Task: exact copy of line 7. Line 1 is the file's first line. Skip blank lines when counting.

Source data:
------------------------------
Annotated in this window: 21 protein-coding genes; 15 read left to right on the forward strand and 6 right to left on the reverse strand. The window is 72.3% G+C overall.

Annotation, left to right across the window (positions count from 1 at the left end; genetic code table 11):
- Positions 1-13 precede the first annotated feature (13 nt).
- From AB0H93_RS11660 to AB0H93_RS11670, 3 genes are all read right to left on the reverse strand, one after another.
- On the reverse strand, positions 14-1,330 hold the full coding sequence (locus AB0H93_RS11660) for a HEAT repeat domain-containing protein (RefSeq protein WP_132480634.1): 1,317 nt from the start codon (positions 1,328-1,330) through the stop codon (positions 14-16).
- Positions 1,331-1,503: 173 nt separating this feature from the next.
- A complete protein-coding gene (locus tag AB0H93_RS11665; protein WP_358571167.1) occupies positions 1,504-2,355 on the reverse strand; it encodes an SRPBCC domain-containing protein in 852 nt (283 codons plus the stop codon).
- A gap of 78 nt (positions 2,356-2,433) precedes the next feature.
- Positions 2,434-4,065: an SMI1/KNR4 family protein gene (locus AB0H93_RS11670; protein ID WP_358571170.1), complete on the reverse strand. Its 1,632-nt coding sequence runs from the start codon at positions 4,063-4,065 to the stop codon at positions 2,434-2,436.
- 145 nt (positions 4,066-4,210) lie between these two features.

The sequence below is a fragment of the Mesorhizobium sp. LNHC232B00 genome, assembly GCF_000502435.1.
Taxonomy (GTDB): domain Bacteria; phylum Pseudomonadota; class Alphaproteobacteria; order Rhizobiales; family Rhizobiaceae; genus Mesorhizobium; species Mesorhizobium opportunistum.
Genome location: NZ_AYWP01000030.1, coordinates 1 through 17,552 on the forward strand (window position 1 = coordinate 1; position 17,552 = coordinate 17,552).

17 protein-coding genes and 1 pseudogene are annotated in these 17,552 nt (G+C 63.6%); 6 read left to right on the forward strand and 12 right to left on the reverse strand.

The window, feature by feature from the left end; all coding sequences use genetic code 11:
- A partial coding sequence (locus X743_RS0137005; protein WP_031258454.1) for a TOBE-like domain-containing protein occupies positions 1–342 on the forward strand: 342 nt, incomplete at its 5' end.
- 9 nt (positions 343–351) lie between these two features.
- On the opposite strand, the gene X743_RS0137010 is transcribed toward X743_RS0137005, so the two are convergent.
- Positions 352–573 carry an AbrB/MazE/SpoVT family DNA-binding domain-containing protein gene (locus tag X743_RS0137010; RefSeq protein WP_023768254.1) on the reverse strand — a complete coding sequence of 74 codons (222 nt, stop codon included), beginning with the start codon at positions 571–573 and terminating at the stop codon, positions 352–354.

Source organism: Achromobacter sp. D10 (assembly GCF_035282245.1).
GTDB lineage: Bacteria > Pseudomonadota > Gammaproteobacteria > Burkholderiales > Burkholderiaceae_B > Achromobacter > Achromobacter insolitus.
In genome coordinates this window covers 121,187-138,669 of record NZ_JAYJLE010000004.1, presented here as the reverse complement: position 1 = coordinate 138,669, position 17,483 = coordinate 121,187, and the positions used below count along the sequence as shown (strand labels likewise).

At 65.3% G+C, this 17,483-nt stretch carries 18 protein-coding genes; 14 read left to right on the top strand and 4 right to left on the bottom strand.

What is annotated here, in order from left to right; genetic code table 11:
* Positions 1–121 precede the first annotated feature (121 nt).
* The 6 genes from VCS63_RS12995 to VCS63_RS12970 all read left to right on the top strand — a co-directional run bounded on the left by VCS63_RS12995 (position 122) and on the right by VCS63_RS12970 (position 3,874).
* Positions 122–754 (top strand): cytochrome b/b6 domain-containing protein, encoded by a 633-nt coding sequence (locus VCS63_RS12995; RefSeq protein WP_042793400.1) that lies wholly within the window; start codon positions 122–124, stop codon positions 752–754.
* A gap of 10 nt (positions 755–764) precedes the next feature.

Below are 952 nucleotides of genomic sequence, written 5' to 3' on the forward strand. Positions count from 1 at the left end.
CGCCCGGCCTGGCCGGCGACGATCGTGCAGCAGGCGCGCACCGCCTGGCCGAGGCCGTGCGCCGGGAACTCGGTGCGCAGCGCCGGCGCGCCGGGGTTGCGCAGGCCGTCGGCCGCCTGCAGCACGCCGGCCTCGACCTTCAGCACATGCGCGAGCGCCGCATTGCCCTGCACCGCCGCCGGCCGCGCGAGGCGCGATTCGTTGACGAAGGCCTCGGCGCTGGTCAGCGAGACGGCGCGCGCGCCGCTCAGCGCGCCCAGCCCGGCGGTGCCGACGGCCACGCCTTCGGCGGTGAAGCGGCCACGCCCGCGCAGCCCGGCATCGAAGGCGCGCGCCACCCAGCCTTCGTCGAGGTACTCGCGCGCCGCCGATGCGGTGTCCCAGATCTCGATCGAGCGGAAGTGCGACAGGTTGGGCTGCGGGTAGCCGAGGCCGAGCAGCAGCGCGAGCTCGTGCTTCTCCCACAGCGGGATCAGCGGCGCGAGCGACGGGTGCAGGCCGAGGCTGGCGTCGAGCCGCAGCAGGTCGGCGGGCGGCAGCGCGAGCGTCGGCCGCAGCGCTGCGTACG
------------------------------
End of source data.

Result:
- A complete protein-coding gene (locus tag AB0H93_RS11665; protein WP_358571167.1) occupies positions 1,504-2,355 on the reverse strand; it encodes an SRPBCC domain-containing protein in 852 nt (283 codons plus the stop codon).